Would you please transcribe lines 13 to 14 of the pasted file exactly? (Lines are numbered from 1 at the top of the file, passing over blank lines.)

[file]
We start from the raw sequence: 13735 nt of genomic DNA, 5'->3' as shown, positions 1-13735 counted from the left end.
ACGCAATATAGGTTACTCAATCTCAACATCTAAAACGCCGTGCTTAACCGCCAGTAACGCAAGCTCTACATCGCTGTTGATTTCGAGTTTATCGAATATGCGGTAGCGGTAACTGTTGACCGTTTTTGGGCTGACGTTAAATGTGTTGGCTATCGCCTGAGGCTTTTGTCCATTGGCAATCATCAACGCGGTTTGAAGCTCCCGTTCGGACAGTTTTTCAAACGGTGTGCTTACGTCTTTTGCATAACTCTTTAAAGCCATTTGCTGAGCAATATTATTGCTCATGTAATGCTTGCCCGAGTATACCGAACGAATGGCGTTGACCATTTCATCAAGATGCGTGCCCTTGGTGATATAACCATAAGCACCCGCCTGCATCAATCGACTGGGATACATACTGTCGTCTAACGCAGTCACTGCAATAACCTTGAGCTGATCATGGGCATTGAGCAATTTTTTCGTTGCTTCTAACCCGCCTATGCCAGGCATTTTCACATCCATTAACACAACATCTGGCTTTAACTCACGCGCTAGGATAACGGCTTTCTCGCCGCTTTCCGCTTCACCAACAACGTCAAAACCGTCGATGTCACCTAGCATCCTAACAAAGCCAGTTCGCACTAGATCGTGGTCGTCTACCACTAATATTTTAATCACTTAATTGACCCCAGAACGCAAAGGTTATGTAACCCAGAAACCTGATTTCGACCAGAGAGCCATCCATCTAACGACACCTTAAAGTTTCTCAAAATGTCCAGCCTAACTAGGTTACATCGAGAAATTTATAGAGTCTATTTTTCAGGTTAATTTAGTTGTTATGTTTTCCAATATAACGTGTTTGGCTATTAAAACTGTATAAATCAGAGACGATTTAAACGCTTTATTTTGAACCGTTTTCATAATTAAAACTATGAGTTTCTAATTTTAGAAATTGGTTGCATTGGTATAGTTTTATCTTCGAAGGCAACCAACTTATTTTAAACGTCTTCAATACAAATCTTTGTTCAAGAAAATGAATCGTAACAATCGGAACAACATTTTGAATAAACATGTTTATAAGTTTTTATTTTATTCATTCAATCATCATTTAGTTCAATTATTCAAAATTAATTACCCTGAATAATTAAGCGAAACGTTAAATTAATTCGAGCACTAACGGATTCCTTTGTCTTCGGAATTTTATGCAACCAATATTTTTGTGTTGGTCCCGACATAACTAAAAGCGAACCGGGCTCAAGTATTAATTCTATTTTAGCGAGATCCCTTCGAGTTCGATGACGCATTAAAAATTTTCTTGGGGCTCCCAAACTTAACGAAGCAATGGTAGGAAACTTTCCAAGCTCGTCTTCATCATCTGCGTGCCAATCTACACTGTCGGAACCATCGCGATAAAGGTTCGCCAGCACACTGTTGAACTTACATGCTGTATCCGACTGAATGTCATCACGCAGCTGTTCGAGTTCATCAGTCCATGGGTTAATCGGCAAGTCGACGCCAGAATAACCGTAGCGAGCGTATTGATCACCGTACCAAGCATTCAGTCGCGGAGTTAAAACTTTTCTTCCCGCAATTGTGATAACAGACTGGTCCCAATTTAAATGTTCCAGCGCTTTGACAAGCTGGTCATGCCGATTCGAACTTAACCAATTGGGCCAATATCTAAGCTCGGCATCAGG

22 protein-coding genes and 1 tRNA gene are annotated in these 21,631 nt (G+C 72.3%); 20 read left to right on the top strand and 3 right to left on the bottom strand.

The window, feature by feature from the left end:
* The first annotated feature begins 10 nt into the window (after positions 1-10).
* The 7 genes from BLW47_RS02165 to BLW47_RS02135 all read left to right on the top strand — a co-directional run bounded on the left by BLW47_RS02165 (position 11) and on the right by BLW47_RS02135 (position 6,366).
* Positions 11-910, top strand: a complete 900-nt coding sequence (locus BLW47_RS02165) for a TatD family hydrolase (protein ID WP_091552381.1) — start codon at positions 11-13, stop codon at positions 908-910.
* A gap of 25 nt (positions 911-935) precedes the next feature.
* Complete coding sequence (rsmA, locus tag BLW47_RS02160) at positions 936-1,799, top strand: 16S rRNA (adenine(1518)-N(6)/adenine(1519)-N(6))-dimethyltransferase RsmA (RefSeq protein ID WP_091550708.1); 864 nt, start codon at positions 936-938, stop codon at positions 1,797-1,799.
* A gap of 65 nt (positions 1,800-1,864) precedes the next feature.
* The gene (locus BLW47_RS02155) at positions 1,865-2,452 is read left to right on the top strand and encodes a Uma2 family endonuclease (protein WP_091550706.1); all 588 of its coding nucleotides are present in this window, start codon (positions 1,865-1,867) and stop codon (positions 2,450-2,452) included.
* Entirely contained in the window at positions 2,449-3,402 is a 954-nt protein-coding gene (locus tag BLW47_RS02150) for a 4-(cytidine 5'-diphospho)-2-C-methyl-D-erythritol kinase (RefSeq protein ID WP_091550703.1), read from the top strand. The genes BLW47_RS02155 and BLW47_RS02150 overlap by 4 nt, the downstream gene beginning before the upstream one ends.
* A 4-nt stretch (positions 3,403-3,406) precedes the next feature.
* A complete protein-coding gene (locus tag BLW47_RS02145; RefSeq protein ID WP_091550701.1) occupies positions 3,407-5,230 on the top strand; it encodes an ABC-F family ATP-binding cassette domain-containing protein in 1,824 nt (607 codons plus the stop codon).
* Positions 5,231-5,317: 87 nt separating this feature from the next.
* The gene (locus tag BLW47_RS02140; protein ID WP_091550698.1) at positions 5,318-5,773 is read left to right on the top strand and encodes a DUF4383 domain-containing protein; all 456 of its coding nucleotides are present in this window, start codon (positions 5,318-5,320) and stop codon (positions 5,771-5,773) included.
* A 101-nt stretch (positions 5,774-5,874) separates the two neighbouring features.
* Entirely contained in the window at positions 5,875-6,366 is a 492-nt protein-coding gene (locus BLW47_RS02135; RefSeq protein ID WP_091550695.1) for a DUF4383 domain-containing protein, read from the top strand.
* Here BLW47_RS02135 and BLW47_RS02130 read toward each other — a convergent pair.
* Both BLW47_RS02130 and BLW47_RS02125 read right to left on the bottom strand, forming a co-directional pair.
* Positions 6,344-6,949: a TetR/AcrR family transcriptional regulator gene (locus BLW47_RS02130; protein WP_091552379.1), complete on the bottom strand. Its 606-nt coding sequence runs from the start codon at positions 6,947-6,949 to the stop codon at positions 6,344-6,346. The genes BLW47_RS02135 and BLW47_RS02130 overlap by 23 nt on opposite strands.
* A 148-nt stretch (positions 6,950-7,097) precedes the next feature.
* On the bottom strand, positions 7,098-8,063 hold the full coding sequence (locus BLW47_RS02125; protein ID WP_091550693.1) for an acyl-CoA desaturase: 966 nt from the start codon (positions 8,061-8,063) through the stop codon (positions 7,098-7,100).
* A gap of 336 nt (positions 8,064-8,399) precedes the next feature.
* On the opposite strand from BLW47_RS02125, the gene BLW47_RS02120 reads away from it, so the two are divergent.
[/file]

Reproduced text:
* A 4-nt stretch (positions 3,403-3,406) precedes the next feature.
* A complete protein-coding gene (locus tag BLW47_RS02145; RefSeq protein ID WP_091550701.1) occupies positions 3,407-5,230 on the top strand; it encodes an ABC-F family ATP-binding cassette domain-containing protein in 1,824 nt (607 codons plus the stop codon).